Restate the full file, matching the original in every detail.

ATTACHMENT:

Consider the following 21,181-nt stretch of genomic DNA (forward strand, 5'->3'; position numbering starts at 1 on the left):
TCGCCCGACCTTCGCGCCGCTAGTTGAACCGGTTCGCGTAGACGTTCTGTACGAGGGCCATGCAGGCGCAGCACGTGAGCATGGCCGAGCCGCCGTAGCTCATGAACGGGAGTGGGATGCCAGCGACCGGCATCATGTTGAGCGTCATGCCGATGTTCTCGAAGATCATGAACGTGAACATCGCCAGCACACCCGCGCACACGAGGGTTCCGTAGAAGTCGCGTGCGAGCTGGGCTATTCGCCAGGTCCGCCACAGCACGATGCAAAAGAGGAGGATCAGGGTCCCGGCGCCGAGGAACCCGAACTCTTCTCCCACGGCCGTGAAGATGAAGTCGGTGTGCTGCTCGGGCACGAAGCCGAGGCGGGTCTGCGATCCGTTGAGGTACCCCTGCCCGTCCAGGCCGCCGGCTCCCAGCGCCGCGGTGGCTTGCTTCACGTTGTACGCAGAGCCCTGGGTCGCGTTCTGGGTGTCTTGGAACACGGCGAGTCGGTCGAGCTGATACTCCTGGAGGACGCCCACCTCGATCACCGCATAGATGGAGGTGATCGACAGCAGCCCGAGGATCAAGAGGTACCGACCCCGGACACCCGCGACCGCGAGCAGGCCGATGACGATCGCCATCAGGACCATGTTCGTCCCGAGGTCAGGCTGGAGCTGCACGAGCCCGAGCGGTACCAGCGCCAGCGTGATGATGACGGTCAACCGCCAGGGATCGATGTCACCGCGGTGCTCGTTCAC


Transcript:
Consider the following 21,181-nt stretch of genomic DNA (forward strand, 5'->3'; position numbering starts at 1 on the left):
TCGCCCGACCTTCGCGCCGCTAGTTGAACCGGTTCGCGTAGACGTTCTGTACGAGGGCCATGCAGGCGCAGCACGTGAGCATGGCCGAGCCGCCGTAGCTCATGAACGGGAGTGGGATGCCAGCGACCGGCATCATGTTGAGCGTCATGCCGATGTTCTCGAAGATCATGAACGTGAACATCGCCAGCACACCCGCGCACACGAGGGTTCCGTAGAAGTCGCGTGCGAGCTGGGCTATTCGCCAGGTCCGCCACAGCACGATGCAAAAGAGGAGGATCAGGGTCCCGGCGCCGAGGAACCCGAACTCTTCTCCCACGGCCGTGAAGATGAAGTCGGTGTGCTGCTCGGGCACGAAGCCGAGGCGGGTCTGCGATCCGTTGAGGTACCCCTGCCCGTCCAGGCCGCCGGCTCCCAGCGCCGCGGTGGCTTGCTTCACGTTGTACGCAGAGCCCTGGGTCGCGTTCTGGGTGTCTTGGAACACGGCGAGTCGGTCGAGCTGATACTCCTGGAGGACGCCCACCTCGATCACCGCATAGATGGAGGTGATCGACAGCAGCCCGAGGATCAAGAGGTACCGACCCCGGACACCCGCGACCGCGAGCAGGCCGATGACGATCGCCATCAGGACCATGTTCGTCCCGAGGTCAGGCTGGAGCTGCACGAGCCCGAGCGGTACCAGCGCCAGCGTGATGATGACGGTCAACCGCCAGGGATCGATGTCACCGCGGTGCTCGTTCAC